What’s the difference between a general contractor and a skilled worker in carpentry, electrical, plumbing or one of the other construction trades? One answer is “a contractor’s license.”
Another answer is that a general contractor is a tradesman who at some point asked him or herself the question, “Why am I giving a big portion of my salary to the general contractor when I could BE the general contractor?” They get their license and bingo, a general contractor is born.
Well, there’s probably more to it than that, but the fact is that many GCs did begin as tradesmen and tradeswomen and at some point decided they wanted to run their own business.
In a big construction company, there is a “project manager” that deals with the day to day details of one or more projects. A project manager may or may not be a tradesman but usually does have business management skills. A big company must run several jobs at a time to meet its expenses.
A general contractor who came up as a tradesman probably only has one or two jobs going at any given time.
What do these differences mean to you as a homeowner, you may be wondering.
Depending on your preferences, the size and scope of your home improvement project and your budget, the difference between hiring a small company (essentially a licensed tradesman who is also a general contractor) and a larger construction company can be great.
Each type of company has its advantages and disadvantages.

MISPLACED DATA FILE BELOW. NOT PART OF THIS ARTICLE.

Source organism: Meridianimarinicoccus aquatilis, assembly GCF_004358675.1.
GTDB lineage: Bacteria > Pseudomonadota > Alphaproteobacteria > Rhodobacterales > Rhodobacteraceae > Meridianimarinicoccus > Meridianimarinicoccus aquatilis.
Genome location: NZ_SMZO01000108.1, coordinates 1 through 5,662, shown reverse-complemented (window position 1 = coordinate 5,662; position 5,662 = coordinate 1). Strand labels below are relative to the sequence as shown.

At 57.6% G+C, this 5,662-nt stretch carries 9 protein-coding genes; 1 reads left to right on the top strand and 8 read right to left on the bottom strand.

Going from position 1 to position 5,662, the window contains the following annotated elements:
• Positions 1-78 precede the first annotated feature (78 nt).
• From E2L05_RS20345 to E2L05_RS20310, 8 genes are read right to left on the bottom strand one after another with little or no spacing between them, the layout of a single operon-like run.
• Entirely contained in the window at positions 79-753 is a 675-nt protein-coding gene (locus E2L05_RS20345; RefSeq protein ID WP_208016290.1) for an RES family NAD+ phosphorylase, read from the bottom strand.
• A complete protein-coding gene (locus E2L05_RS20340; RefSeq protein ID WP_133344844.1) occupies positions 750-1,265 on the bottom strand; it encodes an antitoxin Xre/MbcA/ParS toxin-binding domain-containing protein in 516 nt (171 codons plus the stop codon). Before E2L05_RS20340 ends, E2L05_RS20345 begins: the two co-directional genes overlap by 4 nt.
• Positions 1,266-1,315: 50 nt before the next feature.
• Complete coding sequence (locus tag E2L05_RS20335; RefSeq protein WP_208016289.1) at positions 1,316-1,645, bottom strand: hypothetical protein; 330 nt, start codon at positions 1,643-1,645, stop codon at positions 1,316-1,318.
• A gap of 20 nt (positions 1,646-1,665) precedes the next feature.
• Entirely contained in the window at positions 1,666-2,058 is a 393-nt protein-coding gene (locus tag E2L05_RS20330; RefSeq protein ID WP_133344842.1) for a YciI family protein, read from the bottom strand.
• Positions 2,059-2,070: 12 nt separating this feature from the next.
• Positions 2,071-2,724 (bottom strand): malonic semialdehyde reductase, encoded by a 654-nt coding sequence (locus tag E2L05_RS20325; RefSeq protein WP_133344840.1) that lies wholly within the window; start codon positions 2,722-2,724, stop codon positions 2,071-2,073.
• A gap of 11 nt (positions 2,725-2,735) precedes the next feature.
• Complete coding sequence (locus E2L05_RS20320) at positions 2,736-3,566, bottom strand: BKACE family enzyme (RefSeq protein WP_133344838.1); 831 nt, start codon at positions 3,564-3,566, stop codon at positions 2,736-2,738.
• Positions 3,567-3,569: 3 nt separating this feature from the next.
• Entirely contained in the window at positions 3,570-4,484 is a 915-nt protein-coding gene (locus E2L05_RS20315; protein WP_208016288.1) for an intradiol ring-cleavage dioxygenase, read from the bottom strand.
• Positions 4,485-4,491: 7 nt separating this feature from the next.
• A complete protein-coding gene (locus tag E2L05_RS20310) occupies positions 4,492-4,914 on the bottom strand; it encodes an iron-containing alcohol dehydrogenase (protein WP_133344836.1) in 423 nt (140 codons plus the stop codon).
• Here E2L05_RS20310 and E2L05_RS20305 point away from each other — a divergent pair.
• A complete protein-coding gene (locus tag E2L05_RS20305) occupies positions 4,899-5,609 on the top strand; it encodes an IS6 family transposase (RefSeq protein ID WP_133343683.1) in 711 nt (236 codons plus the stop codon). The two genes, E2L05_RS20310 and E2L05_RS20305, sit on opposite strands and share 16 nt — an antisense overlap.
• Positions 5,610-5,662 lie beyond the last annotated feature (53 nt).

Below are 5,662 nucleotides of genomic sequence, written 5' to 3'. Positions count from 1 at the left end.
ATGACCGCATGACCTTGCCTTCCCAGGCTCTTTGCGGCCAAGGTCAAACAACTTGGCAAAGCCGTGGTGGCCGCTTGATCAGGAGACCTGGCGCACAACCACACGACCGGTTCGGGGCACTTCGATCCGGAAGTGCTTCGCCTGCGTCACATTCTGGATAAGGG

As a rule, larger companies have greater capacity. They probably have tradesman in all of the various fields on salary. As a result, when it’s time for a particular phase of your construction or home improvement project to begin, that phase is more likely to begin and finish on or closer to schedule.
On the other hand, smaller companies with a reputation for doing good work often have salaried staff as well, or at least, an available pool of skilled tradesman at the ready to come to work on relatively short notice.
Are smaller companies with their smaller overhead more likely to give the lower price?
Although larger companies do sometimes have more leverage on materials pricing and labor costs, in general, it’s probably more likely that a contractor/tradesman will be more inclined to bid lower, especially in tough economic times.
Larger companies have staff, departments and department heads. Bigger organizations, if they are run well, usually lead to a more efficient process. But often, efficiency can be in place of the personal touch.
Contractor/tradesmen, on the other hand, are used to dealing with homeowners. They may be more patient, amenable and even economical with regard to changes you may have over the course of your construction or home improvement. But are they effective managers of time and resources or just good tradesmen? Maybe yes, maybe no.
The bottom line is that when you’re planning a construction or home improvement project, and you begin your search for a general contractor, meet both large and small companies.
Think about your needs, interview a number of prospective companies, large and small, and get a feel for what’s right for you.